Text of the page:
Well, what can he do?
      Every parent seems to drum into his or her children the fact that their schoomaster is merely a paid servant, supported by the money that they themselves pay. Naturally, the result of such a view as this is the utter overthrow of real authority.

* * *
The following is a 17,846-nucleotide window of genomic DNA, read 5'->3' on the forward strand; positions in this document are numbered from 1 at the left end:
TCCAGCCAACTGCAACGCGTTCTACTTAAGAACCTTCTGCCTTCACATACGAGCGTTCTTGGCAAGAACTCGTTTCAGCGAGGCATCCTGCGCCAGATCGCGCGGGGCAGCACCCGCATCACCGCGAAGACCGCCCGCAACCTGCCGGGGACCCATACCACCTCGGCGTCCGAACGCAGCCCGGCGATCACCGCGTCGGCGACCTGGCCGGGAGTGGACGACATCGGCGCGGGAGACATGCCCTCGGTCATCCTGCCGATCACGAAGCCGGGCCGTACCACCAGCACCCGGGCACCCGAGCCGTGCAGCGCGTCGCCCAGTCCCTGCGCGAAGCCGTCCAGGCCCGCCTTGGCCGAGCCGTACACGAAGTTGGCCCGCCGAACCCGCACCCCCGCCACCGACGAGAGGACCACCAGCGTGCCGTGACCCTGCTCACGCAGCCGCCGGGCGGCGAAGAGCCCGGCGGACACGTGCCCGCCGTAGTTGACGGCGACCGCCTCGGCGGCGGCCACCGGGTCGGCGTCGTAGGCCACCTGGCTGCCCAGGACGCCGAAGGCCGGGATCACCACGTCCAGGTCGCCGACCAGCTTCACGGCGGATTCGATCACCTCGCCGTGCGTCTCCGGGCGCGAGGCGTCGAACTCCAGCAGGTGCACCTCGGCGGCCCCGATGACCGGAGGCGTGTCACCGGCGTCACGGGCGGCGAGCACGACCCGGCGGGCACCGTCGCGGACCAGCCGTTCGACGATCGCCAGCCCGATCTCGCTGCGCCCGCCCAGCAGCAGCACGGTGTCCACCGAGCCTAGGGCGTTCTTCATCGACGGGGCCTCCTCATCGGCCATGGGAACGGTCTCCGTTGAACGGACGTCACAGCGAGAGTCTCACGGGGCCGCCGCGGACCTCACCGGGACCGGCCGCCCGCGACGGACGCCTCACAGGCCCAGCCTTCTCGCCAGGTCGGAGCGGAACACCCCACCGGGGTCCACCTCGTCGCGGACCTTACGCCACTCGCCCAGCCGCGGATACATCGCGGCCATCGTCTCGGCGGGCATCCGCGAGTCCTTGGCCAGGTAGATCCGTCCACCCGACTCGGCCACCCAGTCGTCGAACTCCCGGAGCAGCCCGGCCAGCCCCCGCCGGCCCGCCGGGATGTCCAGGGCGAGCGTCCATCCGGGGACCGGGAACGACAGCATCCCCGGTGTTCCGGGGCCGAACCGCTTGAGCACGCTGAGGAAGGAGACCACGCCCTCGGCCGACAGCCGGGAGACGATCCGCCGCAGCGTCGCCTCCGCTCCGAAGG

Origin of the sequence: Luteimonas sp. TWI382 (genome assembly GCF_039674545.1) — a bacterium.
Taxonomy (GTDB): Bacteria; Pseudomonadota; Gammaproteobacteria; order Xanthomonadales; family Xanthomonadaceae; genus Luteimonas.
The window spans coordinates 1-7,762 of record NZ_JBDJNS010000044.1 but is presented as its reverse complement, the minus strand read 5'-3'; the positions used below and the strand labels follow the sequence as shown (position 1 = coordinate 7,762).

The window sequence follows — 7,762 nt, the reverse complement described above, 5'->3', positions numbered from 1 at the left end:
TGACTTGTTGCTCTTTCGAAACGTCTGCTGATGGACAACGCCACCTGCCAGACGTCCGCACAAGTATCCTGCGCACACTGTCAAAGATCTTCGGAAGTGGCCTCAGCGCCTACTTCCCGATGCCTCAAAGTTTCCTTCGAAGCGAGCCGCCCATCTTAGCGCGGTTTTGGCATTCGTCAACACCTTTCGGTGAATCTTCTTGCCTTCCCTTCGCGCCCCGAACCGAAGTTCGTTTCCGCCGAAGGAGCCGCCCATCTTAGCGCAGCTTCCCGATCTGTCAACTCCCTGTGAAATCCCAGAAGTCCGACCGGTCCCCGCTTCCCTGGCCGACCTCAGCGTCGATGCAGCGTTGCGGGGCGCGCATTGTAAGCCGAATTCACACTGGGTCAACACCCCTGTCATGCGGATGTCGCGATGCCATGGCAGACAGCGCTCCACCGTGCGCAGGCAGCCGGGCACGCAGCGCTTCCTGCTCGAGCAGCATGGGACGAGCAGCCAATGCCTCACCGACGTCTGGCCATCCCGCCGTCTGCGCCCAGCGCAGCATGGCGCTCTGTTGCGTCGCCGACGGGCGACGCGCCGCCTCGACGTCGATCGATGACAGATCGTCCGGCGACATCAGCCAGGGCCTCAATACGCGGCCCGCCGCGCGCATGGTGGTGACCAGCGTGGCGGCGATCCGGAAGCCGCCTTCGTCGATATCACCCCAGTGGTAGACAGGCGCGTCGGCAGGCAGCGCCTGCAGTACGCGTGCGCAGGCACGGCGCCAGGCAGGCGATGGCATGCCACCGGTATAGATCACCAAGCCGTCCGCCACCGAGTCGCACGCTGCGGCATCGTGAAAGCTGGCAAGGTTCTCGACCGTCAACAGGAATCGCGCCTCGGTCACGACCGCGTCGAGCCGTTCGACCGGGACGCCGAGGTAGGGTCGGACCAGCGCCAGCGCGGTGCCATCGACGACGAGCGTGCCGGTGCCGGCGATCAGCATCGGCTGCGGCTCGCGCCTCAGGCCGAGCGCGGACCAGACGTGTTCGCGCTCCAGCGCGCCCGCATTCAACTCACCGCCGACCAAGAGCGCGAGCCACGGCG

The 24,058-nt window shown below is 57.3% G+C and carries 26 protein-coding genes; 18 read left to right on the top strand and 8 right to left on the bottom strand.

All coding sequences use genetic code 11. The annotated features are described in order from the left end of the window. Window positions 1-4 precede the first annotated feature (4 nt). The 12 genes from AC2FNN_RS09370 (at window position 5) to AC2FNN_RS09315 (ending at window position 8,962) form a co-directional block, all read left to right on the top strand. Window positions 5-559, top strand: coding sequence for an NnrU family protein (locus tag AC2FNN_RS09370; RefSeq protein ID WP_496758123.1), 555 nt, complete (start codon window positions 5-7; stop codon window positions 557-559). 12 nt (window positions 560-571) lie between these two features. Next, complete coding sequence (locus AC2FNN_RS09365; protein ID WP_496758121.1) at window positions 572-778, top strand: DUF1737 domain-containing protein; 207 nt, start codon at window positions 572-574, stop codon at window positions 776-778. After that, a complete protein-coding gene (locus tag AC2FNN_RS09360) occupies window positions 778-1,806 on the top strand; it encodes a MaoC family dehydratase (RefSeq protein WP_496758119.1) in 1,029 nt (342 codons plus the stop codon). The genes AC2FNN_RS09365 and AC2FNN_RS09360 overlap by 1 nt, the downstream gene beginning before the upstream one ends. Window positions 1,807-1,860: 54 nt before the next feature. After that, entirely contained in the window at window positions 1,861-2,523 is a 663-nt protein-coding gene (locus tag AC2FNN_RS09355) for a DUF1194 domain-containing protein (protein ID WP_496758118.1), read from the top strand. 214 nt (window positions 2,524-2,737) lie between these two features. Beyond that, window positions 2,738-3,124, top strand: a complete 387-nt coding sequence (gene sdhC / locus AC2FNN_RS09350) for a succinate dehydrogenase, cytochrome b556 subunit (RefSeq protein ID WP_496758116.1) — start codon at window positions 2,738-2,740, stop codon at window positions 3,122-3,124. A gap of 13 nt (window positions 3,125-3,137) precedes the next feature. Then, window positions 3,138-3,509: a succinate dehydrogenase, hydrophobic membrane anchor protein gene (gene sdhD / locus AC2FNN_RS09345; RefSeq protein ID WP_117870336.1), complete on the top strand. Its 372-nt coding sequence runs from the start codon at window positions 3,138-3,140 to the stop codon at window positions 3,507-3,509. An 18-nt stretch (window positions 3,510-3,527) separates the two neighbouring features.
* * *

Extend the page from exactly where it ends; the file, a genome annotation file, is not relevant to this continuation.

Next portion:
How can a master hope to do any good at all if his class does pretty well what it likes with absolute impunity? But I can hear people saying, why not "keep them in," and give them impositions to do? Impositions are all very well for children of the cultured classes, who are sensitive to punishments of this kind; but with children of the hooligan persuasion impositions are a mere farce. The punishment loses half its value when it does not appeal to the sensitiveness of the punished. The avverage child of, say, the Borough does not mind mere "stopping in," or writing lines; he does not see anything degrading about it. But give him a sharp reminder that he will feel and the ethics of punishment at once strike him as a disagreeable reality.